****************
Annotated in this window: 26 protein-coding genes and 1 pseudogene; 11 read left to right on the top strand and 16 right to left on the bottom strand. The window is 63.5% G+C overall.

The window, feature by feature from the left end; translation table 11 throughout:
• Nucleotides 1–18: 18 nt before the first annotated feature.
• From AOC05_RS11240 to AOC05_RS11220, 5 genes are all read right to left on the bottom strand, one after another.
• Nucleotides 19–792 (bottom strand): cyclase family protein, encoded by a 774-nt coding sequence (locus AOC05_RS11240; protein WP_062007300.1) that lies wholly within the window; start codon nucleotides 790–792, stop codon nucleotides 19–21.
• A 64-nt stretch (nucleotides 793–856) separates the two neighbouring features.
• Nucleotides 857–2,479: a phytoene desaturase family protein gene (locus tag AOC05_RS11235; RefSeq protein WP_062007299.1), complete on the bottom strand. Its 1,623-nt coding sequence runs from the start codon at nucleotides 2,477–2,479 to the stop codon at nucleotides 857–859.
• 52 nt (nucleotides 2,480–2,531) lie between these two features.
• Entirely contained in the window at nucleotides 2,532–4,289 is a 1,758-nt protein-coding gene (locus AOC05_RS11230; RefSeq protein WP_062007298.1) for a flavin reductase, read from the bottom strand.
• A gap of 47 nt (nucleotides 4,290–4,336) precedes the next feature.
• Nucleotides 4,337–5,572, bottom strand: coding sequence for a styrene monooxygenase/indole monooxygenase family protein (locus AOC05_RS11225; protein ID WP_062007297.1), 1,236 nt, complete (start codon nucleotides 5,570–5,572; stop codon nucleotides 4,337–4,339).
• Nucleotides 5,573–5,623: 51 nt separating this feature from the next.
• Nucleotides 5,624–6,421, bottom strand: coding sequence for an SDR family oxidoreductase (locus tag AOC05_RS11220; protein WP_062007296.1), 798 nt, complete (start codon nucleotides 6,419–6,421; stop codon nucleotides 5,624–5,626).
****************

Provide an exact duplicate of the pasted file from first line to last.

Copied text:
Annotated in this window: 26 protein-coding genes and 1 pseudogene; 11 read left to right on the top strand and 16 right to left on the bottom strand. The window is 63.5% G+C overall.

The window, feature by feature from the left end; translation table 11 throughout:
• Nucleotides 1–18: 18 nt before the first annotated feature.
• From AOC05_RS11240 to AOC05_RS11220, 5 genes are all read right to left on the bottom strand, one after another.
• Nucleotides 19–792 (bottom strand): cyclase family protein, encoded by a 774-nt coding sequence (locus AOC05_RS11240; protein WP_062007300.1) that lies wholly within the window; start codon nucleotides 790–792, stop codon nucleotides 19–21.
• A 64-nt stretch (nucleotides 793–856) separates the two neighbouring features.
• Nucleotides 857–2,479: a phytoene desaturase family protein gene (locus tag AOC05_RS11235; RefSeq protein WP_062007299.1), complete on the bottom strand. Its 1,623-nt coding sequence runs from the start codon at nucleotides 2,477–2,479 to the stop codon at nucleotides 857–859.
• 52 nt (nucleotides 2,480–2,531) lie between these two features.
• Entirely contained in the window at nucleotides 2,532–4,289 is a 1,758-nt protein-coding gene (locus AOC05_RS11230; RefSeq protein WP_062007298.1) for a flavin reductase, read from the bottom strand.
• A gap of 47 nt (nucleotides 4,290–4,336) precedes the next feature.
• Nucleotides 4,337–5,572, bottom strand: coding sequence for a styrene monooxygenase/indole monooxygenase family protein (locus AOC05_RS11225; protein ID WP_062007297.1), 1,236 nt, complete (start codon nucleotides 5,570–5,572; stop codon nucleotides 4,337–4,339).
• Nucleotides 5,573–5,623: 51 nt separating this feature from the next.
• Nucleotides 5,624–6,421, bottom strand: coding sequence for an SDR family oxidoreductase (locus tag AOC05_RS11220; protein WP_062007296.1), 798 nt, complete (start codon nucleotides 6,419–6,421; stop codon nucleotides 5,624–5,626).